I’d like to auto populate the date as a heading, and show a list of recent entries at the bottom. Because my entries are in sub-namespaces under journal this is a case where I’d use an inherited template – journal:i_template.

====== %A, %B %e ======


As you can see, we can use strftime placeholders for the date. This template will generate a headline and show the current month as a yearbox at the bottom.

Example Journal Entry


Here are some reference links to help you get you started with your wiki.


  1. Great post, I really enjoyed reading your setup with DokuWiki.

    I had one setup some years ago on my Raspberry but somehow I never made it past the initial start and it soon started collecting dust (this was before my VPN times). Now I use TiddlyWiki for over 4 years already – man time flies… – and I have to say I love it. Up until recently the single file workflow was my goto but since I use my VPN excessively I switched to running it on my Pi again and it works like a charm.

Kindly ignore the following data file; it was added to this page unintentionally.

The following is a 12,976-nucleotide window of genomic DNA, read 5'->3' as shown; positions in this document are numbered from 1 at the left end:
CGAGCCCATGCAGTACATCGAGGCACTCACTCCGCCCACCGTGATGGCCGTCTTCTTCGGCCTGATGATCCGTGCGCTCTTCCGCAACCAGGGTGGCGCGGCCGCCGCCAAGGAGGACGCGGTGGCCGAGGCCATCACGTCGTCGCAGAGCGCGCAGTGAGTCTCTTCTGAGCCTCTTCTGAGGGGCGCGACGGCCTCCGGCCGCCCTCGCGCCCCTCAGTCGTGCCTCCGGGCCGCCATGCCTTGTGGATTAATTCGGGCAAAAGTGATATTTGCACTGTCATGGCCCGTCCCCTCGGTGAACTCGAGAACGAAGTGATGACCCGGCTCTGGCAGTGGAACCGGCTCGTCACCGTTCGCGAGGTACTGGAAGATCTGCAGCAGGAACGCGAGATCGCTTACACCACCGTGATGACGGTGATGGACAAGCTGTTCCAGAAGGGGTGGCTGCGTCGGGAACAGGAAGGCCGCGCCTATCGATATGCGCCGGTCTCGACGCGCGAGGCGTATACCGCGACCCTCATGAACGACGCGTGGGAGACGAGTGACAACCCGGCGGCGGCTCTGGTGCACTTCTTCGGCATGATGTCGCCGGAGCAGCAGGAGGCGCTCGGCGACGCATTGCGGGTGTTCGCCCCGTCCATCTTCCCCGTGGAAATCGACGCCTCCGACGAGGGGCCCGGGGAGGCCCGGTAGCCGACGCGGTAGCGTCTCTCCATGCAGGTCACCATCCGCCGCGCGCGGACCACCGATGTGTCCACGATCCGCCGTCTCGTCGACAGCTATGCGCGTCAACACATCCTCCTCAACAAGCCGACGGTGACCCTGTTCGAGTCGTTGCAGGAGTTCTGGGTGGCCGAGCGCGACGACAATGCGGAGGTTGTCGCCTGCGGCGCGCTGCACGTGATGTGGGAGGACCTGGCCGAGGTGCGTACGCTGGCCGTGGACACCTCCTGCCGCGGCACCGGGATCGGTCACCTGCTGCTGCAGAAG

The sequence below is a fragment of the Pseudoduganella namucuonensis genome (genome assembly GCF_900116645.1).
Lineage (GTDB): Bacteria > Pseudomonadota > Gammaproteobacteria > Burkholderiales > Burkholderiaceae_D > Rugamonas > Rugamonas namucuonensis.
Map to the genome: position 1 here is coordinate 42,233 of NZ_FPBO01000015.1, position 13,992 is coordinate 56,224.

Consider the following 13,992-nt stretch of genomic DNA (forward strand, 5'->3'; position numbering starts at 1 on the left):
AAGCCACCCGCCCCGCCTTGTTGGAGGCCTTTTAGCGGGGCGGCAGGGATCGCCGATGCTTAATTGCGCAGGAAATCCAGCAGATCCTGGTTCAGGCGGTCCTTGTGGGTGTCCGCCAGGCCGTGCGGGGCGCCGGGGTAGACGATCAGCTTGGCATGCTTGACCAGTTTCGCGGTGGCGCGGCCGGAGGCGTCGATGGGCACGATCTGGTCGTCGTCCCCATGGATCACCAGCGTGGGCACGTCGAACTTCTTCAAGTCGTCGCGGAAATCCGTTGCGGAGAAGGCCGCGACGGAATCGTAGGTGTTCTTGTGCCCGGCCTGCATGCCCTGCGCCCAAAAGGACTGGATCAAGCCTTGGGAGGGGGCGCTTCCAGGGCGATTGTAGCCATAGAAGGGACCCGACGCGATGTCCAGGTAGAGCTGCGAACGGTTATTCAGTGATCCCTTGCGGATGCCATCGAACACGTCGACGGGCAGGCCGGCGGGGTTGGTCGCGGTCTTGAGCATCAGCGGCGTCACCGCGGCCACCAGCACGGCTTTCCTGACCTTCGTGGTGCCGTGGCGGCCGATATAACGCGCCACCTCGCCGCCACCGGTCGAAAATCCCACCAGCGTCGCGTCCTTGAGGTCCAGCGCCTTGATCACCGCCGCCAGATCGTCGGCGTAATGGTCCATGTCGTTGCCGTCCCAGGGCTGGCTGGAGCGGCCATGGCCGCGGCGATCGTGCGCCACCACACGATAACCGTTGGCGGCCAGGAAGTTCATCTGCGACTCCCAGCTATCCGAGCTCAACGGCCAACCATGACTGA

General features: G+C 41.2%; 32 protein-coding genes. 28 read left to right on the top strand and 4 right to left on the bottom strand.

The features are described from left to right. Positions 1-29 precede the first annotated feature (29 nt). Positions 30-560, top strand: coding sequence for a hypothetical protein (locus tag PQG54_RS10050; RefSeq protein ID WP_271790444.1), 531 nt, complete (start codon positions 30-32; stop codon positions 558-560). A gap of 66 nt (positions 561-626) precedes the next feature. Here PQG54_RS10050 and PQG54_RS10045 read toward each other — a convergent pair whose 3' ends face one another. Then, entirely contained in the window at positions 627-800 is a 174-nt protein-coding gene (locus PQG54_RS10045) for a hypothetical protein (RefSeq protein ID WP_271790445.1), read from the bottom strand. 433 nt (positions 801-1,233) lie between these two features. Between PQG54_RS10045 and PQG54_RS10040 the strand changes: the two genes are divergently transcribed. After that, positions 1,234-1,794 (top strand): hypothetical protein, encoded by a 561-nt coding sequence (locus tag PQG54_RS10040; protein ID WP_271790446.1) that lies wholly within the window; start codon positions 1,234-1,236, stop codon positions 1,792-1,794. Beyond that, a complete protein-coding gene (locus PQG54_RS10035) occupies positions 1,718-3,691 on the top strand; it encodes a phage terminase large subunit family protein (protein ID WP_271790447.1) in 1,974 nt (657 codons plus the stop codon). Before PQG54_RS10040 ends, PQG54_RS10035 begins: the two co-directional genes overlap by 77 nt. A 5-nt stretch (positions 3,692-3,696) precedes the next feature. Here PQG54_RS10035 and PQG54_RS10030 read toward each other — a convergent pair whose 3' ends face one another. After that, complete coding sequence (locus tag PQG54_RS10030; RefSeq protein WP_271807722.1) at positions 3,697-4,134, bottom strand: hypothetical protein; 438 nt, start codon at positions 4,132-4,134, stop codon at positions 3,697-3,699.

You might want to check it out sometime if you feel like you need a simple wiki just for yourself without ACL and self contained within one HTML file.


    1. TiddlyWiki is great! I used to use it several years ago on a portable USB stick. Does it support templating like DokuWiki? The big plus for me with DW is the amount of plugins available, I know TiddlyWiki does as well but not nearly as extensive.

      I also like that because of the flat, plaintext structure I can script things into the wiki since all it has to do is write a text file in the appropriate place. I use an RSS reader to follow some food blogs, so I am working on a workflow where I can ‘star’ an article in my RSS client and have it automatically imported into the wiki in markdown. If I get it working I’ll make another post.